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3 Examples of Corner Use Cases Driving Digital Solution Innovation

By Guest Writer on June 12, 2019

mobile device management

Two years ago, I joined Dimagi, who is well known for making CommCare, with the exciting but daunting prerogative to diversify the company’s portfolio. As an entrepreneur with a thirst for innovation, I was excited by the prospect of ideating, testing, and launching new products aligned with the company’s existing clients’ wants and needs.

From my internal and external user interviews of CommCare constituents, I learned that managing large fleets of devices was increasingly important and difficult as new entertainment apps launched on the Google Playstore daily which threatened to compromise patient data. So the first product we chose to test was a mobile device management tool.

Mobile Device Management Corner Use Cases

The idea was exciting in theory, and received lots of positive encouragement at the idea stage. Once we entered the pilot stage, we had even more encouragement and plenty of lessons that we learned quickly and painfully.

What we could not have predicted was the vast number of “corner use cases” that would arise while building this solution for our target clients. Each of these corner use cases challenged our desire to reduce scope creep and maintain a user-friendly MDM tool that would work out of the box for everyone.

1. Offline Time-on-Task Tracking

We first launched Focus Mobile Device Management with a research team at Notre Dame working in Latin America. We quickly spun up a barely-tested solution to get their devices set up mere hours before the devices were deployed. We were excited to see how our assumed biggest value add – tracking how wifi and telecom data was spent – would prove useful to the project’s managers.

Then for weeks, we did not hear from the Notre Dame team while they were out in the field. When the project manager finally got in touch with me, she mentioned that the devices were offline more than 95% of the time they were in the field, and thus, our entire solution was rendered useless to her.

Although we could not solve her problem in time to support her project, this feedback led us to building a “time-on-app” feature that measured time spent on each app, regardless of being online or offline. Without this failed project, we would never have come to this unique selling point that sets Focus MDM apart from others.

2. Overworked Project Management Staff

When we first launched at scale with Jhpiego in two country programs (“scale” at this early stage in the product lifecycle was anything over 30 devices), we saw substantial uptake of the product and consistent usage from one country program, but the other country program seemed to have completed the setup process for their devices, then forgotten about the product entirely.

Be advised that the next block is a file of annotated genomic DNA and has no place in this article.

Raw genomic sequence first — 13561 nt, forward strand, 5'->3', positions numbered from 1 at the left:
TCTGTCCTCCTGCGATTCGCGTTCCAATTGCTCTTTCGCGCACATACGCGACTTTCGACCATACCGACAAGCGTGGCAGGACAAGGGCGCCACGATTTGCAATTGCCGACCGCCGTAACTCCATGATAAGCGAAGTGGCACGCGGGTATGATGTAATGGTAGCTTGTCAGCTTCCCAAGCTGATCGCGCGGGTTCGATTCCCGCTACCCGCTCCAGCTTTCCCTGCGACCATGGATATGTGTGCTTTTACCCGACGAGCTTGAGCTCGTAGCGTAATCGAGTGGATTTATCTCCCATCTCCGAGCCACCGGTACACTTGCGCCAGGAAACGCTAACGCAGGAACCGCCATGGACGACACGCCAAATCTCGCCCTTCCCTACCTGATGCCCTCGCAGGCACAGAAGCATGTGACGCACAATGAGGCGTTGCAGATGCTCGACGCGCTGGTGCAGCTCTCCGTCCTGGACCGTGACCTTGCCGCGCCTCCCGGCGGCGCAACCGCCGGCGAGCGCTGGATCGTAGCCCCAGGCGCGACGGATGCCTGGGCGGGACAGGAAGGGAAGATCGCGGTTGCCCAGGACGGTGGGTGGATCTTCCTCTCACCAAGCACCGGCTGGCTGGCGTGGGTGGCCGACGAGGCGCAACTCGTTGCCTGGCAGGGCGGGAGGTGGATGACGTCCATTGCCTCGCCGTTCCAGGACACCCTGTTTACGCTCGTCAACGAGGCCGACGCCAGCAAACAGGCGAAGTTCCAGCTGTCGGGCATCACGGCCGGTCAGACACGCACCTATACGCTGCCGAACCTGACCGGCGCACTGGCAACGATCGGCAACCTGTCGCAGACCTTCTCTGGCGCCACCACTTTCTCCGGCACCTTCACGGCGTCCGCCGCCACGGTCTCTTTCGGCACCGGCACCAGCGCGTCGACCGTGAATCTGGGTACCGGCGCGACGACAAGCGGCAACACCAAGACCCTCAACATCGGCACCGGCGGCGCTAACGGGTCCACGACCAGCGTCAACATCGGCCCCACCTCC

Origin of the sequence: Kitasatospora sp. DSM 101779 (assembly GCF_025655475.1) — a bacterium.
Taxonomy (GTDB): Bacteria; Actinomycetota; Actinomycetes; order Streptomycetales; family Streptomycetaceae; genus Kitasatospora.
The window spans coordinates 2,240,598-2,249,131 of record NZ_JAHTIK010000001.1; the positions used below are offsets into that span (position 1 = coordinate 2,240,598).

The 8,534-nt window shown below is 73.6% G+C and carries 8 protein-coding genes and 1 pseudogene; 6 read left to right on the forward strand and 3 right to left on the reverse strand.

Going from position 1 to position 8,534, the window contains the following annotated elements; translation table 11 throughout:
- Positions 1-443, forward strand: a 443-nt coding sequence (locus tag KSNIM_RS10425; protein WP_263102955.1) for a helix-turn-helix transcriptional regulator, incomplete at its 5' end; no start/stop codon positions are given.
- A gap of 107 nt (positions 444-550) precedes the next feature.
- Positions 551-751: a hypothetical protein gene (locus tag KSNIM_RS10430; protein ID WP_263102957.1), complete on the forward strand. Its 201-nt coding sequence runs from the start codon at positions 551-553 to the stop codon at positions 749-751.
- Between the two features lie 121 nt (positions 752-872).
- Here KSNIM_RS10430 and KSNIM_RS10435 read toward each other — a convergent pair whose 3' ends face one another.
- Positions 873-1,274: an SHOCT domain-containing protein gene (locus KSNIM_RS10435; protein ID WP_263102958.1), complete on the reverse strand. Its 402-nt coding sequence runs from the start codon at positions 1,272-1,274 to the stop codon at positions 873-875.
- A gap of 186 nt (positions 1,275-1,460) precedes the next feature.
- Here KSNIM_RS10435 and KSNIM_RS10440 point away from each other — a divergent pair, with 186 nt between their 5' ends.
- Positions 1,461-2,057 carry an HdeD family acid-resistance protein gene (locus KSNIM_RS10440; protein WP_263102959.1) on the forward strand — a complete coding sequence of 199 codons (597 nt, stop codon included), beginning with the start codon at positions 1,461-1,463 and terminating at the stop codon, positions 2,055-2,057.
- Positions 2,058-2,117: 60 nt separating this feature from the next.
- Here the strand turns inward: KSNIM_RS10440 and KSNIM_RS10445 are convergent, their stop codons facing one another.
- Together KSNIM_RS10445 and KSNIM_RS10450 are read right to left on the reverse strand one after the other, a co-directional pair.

When investigating the non-use more deeply, we learned that the process of logging into a dashboard to manage devices every few days was an added burden on an already complex project. Project managers already felt overburdened with work and the mere process of logging into our system was too great a barrier to use our fancy dashboards.

This led us to work on emailed reports that could deliver a snapshot of the most valuable insights about a deployed fleet of devices right to a managers inbox, negating their need to log into the system on a regular basis.

This feature is slightly more complicated than we first assumed, so we’re still working on it, but our end goal is for our product to delight managers, not add burden and frustration to their already hectic day.

3. Tracking Multiple Device Movement Over Time

We then began working with small and medium sized social enterprises like Spouts of Water in Uganda. Interestingly, their use case was even more unique. They were deeply interested in how their door-to-door sales staff was moving through their assigned catchment areas, and how well (or how poorly) they were covering their target areas.

At the time, we only showed the latest GPS location of a particular device, which we used to generate feedback on what our users’ GPS needs really were.

We worked with Spouts’ managers to learn what GPS data they really wanted to see. This insight led us to launching and refining a heatmap that showed device movement over time across any group of devices. Spouts used the heat map to depict how well an area had been covered by salespeople in a certain region.

Saying No to Corner Use Cases to Focus on Functionality

Getting honest and early feedback from real users was exactly what we needed to make a tool that was viable and useful to our industry.

Yet, while I do enjoy using corner use cases to drive new product functionality, we could not possibly build every feature that we were asked to build. For example, we cannot track devices that have been turned off.

Still, I encourage everyone in our industry to explore their corner use cases with an innovation mindset – at whatever scale you can manage. The learnings alone are immeasurable.

By Shabnam Aggarwal, a strategic advisor at Dimagi.

Filed Under: Hardware
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